By Chris Simmons
Individuals sometimes withhold information for any number of reasons. That said, there is an easy way to discover when you are confronted with a lie of omission. When discussing events or people with a counterpart, your colleague will generally pay equal attention to all the “unknowns.” However, if the other party shows a heightened interest in any area(s), it is probably because they are already familiar with the person/event.
For example, an office manager gives a supervisor five resumes and asks her to run the hiring action. As she flips through the resumes, she lingers on one of the candidates. Noticing her action, the manager asks; “You don’t know any of the applicants, do you?” “No,” she answers, “I was just trying to get a feel for how long I should set aside for this.” Satisfied with her answer, the manager walks away. However, her behavioral “tell” indicates there is a strong likelihood she did recognize a name from the resumes, although it is not known whether the individual is a friend or an enemy.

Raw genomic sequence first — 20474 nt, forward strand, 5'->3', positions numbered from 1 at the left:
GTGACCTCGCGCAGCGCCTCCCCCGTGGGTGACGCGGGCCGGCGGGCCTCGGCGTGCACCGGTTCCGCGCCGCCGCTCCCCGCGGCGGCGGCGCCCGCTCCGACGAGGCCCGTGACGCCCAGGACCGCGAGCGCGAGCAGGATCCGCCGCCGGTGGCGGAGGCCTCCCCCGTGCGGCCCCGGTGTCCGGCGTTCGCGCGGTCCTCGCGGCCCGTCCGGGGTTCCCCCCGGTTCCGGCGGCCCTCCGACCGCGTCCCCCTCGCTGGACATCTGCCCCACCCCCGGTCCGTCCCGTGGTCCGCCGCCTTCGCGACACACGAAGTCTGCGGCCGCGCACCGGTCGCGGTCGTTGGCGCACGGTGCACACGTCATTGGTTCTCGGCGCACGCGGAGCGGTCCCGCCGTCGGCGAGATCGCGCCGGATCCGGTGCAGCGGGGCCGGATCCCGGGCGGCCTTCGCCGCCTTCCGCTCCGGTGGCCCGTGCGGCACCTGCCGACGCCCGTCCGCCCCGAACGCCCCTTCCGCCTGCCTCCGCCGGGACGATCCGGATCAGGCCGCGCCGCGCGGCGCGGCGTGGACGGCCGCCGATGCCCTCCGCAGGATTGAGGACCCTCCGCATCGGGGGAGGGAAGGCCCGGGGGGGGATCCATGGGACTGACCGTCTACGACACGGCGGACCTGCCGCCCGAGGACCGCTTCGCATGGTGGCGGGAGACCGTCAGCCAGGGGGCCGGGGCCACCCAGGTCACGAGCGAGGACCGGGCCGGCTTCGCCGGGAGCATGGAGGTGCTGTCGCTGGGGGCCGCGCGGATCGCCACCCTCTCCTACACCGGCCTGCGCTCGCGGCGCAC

Familiarity will always capture a larger share of our attention, regardless of whether the item of interest is a person, place, thing, or event. Use the “Liar’s Law of Attraction” to identify a lie of omission and pair it with an appropriate line of questioning to discover the whole truth.